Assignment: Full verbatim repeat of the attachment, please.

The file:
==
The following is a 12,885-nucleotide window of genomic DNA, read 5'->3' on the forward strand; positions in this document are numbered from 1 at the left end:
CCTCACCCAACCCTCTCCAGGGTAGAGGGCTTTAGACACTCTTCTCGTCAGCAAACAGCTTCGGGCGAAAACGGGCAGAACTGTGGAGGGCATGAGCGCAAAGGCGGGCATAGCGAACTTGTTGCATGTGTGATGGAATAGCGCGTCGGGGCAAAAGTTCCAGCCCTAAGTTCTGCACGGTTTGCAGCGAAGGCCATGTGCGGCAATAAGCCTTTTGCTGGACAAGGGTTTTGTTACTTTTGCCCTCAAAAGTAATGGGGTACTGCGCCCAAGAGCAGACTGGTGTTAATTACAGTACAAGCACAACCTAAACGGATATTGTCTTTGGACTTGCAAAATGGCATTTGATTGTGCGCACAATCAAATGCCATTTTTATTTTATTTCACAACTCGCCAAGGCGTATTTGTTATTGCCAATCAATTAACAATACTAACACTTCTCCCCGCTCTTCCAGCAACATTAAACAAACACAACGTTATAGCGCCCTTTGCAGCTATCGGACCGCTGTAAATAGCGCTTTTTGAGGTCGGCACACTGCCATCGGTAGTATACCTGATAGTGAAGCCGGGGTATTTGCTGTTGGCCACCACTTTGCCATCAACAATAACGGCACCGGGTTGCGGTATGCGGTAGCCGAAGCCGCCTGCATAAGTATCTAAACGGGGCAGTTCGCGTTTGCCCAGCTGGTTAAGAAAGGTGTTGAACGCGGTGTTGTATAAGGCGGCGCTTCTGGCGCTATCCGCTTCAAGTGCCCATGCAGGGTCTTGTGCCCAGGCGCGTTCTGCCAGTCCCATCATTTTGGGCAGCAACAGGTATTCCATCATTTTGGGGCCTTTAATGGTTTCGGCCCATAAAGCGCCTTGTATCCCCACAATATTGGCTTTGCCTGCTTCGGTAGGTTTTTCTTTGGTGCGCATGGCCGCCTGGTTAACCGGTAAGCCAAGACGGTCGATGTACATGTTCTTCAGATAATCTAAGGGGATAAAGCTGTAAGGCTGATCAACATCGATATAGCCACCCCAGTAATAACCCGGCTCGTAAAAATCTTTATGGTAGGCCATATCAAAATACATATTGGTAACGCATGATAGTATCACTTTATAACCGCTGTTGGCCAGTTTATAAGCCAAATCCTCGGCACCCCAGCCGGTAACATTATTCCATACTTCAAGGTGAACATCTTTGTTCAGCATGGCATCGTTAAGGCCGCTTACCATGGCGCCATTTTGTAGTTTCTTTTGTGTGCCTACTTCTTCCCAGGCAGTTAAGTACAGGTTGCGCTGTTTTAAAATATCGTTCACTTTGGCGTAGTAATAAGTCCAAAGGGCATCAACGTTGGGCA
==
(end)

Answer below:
The following is a 12,885-nucleotide window of genomic DNA, read 5'->3' on the forward strand; positions in this document are numbered from 1 at the left end:
CCTCACCCAACCCTCTCCAGGGTAGAGGGCTTTAGACACTCTTCTCGTCAGCAAACAGCTTCGGGCGAAAACGGGCAGAACTGTGGAGGGCATGAGCGCAAAGGCGGGCATAGCGAACTTGTTGCATGTGTGATGGAATAGCGCGTCGGGGCAAAAGTTCCAGCCCTAAGTTCTGCACGGTTTGCAGCGAAGGCCATGTGCGGCAATAAGCCTTTTGCTGGACAAGGGTTTTGTTACTTTTGCCCTCAAAAGTAATGGGGTACTGCGCCCAAGAGCAGACTGGTGTTAATTACAGTACAAGCACAACCTAAACGGATATTGTCTTTGGACTTGCAAAATGGCATTTGATTGTGCGCACAATCAAATGCCATTTTTATTTTATTTCACAACTCGCCAAGGCGTATTTGTTATTGCCAATCAATTAACAATACTAACACTTCTCCCCGCTCTTCCAGCAACATTAAACAAACACAACGTTATAGCGCCCTTTGCAGCTATCGGACCGCTGTAAATAGCGCTTTTTGAGGTCGGCACACTGCCATCGGTAGTATACCTGATAGTGAAGCCGGGGTATTTGCTGTTGGCCACCACTTTGCCATCAACAATAACGGCACCGGGTTGCGGTATGCGGTAGCCGAAGCCGCCTGCATAAGTATCTAAACGGGGCAGTTCGCGTTTGCCCAGCTGGTTAAGAAAGGTGTTGAACGCGGTGTTGTATAAGGCGGCGCTTCTGGCGCTATCCGCTTCAAGTGCCCATGCAGGGTCTTGTGCCCAGGCGCGTTCTGCCAGTCCCATCATTTTGGGCAGCAACAGGTATTCCATCATTTTGGGGCCTTTAATGGTTTCGGCCCATAAAGCGCCTTGTATCCCCACAATATTGGCTTTGCCTGCTTCGGTAGGTTTTTCTTTGGTGCGCATGGCCGCCTGGTTAACCGGTAAGCCAAGACGGTCGATGTACATGTTCTTCAGATAATCTAAGGGGATAAAGCTGTAAGGCTGATCAACATCGATATAGCCACCCCAGTAATAACCCGGCTCGTAAAAATCTTTATGGTAGGCCATATCAAAATACATATTGGTAACGCATGATAGTATCACTTTATAACCGCTGTTGGCCAGTTTATAAGCCAAATCCTCGGCACCCCAGCCGGTAACATTATTCCATACTTCAAGGTGAACATCTTTGTTCAGCATGGCATCGTTAAGGCCGCTTACCATGGCGCCATTTTGTAGTTTCTTTTGTGTGCCTACTTCTTCCCAGGCAGTTAAGTACAGGTTGCGCTGTTTTAAAATATCGTTCACTTTGGCGTAGTAATAAGTCCAAAGGGCATCAACGTTGGGCA